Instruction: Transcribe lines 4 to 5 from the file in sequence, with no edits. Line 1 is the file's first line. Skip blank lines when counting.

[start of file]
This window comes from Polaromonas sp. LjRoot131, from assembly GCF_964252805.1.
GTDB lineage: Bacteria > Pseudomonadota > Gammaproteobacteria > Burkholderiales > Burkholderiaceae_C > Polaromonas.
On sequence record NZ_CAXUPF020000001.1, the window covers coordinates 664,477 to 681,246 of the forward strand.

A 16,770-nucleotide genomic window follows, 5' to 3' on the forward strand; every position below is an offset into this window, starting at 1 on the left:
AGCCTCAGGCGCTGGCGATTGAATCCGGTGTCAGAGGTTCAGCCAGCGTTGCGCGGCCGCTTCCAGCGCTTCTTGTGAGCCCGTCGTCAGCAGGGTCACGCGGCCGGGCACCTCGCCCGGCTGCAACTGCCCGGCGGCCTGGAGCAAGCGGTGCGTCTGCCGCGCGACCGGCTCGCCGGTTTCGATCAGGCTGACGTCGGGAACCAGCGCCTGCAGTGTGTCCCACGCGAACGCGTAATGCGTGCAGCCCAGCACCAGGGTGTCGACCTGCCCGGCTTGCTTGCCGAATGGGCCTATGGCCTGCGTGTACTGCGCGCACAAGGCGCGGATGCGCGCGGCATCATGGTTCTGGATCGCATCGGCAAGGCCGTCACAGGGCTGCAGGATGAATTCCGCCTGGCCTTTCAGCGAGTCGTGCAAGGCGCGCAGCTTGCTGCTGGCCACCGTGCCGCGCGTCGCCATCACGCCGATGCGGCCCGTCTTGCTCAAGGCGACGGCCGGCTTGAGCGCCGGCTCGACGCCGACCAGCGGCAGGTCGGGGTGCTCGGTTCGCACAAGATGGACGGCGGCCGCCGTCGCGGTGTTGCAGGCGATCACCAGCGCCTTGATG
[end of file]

A 16,770-nucleotide genomic window follows, 5' to 3' on the forward strand; every position below is an offset into this window, starting at 1 on the left:
AGCCTCAGGCGCTGGCGATTGAATCCGGTGTCAGAGGTTCAGCCAGCGTTGCGCGGCCGCTTCCAGCGCTTCTTGTGAGCCCGTCGTCAGCAGGGTCACGCGGCCGGGCACCTCGCCCGGCTGCAACTGCCCGGCGGCCTGGAGCAAGCGGTGCGTCTGCCGCGCGACCGGCTCGCCGGTTTCGATCAGGCTGACGTCGGGAACCAGCGCCTGCAGTGTGTCCCACGCGAACGCGTAATGCGTGCAGCCCAGCACCAGGGTGTCGACCTGCCCGGCTTGCTTGCCGAATGGGCCTATGGCCTGCGTGTACTGCGCGCACAAGGCGCGGATGCGCGCGGCATCATGGTTCTGGATCGCATCGGCAAGGCCGTCACAGGGCTGCAGGATGAATTCCGCCTGGCCTTTCAGCGAGTCGTGCAAGGCGCGCAGCTTGCTGCTGGCCACCGTGCCGCGCGTCGCCATCACGCCGATGCGGCCCGTCTTGCTCAAGGCGACGGCCGGCTTGAGCGCCGGCTCGACGCCGACCAGCGGCAGGTCGGGGTGCTCGGTTCGCACAAGATGGACGGCGGCCGCCGTCGCGGTGTTGCAGGCGATCACCAGCGCCTTGATG